MS4 Stormwater Management Program
The City of Manassas Park is an operator of a small Phase II Municipal Separate Storm Sewer (MS4) System and regulated under the General Permit issued by the Virginia Department of Environmental Quality (DEQ). This General Permit establishes a timeline for stormwater management program development over a five-year permit cycle. The City’s MS4 permit became effective on November 1, 2018 and will expire on October 31, 2023 when a new permit is expected to become effective.
The City is required to develop, implement, and enforce a stormwater management program that addresses the six minimum control measures established by the MS4 permit and the Special Conditions for approved Total Maximum Daily Loads (TMDLs) for the Chesapeake Bay TMDL and non-Chesapeake Bay TMDLs (e.g. Bull Run).
The six minimum control measures are:
- Public Education and Outreach
- Public Involvement and Participation
- Illicit Discharge Detection and Elimination
- Construction Site Stormwater Runoff Control
- Post-Construction Stormwater Management for New Development and Development on Prior Developed Lands
- Pollution Prevention and Good Housekeeping for Municipal Operations
Further information on the specific requirements to address each of these minimum control measures and the Special Conditions for the Chesapeake Bay TMDL and non-Chesapeake Bay TMDLs can be found in the General Permit available on the Virginia Department of Environmental Quality’s website.
What are illicit discharges and illicit connections?
An illicit discharge is an unlawful act of disposing dumping, spilling, emitting, or other discharge of any substance other than stormwater into the storm drain system; such as catch basins, yard inlet, or lakes and streams. Examples of illicit discharges:
- Paint being poured into or near a storm structure
- Changing oil or antifreeze over or near a storm structure
- Discarding yard waste, e.g. leaves and brush, in or near a storm structure
- Draining chlorinated swimming pool water in or near a storm structure
- Water from a washing machine emptying in or near a storm structure
An illicit connection is an unlawful connection which allows the discharge of non-stormwater to the storm drain system or lakes and streams via pipe or other direct connection. Examples of illicit connections:
- Floor drains going into the storm drain system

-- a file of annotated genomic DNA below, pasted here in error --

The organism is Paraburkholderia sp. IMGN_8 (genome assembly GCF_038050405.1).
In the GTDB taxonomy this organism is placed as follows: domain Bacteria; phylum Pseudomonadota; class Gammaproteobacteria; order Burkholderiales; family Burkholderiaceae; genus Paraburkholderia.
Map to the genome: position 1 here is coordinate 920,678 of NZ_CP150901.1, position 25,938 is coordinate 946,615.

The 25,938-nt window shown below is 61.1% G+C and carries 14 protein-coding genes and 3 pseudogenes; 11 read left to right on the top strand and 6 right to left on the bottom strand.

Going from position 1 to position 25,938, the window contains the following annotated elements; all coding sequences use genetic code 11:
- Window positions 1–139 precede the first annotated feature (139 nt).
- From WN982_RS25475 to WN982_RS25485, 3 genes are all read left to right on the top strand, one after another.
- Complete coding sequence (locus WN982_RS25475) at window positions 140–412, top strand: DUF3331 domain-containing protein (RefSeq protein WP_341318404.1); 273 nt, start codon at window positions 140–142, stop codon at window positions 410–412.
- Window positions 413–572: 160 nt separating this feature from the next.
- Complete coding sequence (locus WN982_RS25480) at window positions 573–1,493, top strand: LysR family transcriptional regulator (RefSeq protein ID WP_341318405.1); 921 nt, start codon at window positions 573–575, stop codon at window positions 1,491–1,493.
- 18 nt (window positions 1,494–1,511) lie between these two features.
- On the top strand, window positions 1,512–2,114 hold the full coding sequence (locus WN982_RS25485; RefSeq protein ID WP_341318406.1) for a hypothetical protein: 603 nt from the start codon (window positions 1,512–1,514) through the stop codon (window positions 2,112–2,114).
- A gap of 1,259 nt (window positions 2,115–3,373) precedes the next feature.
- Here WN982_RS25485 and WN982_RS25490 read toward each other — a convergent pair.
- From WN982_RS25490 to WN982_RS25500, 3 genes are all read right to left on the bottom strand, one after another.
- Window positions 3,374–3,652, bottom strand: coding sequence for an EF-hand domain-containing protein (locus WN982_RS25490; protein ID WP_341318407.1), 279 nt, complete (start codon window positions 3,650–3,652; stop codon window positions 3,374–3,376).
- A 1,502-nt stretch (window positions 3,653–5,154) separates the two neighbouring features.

- Wash water from laundromats or car washes tying into a storm drain system
- Pipe from a washing machine tying into a storm drain structure
- Sewer service pipe tying into a storm structure or emptying into Bull Run
If you see an illicit discharge, or have another stormwater pollution concern, report it! Use the online form, or:
- Call Department of Public Works 703-393-0881
- Email: firstname.lastname@example.org
In cases of a large spill or other emergency, call 911.
To report construction concerns regarding erosion and sediment control problems or stormwater runoff, please call the Department of Public Works 703-393-0881.
What Else Can You Do?
Around Your Home or Business
- Properly use and dispose of household chemicals
- Keep streets and parks litter free
- Avoid washing paintbrushes under outdoor water faucets, this washes harmful chemicals into streams
- Do not dump used motor oil in the storm drain, take it to an appropriate recycling center
- Check your car for leaks and fix leaks as soon as possible
- Use nontoxic, biodegradable, recyclable products whenever possible
Lawn and Garden
- Test your soil. Know how much fertilizer to use and never over fertilize.
- Never fertilize before a rain storm.
- Don’t blow grass clippings and leaves in the street or down a storm drain.
- Pick up after your pets both in your yard and while on walks
- Use pesticides and fertilizers sparingly
- When planting shrubs and trees, consider native plants. Native plants often require less water, fertilizer, and pesticides
2015-2016 MS4 Annual Report (Revised)
TMDL Action Plans:
(Send comments on the Chesapeake Bay TMDL Action Plan Update above to Allan Rowley at email@example.com)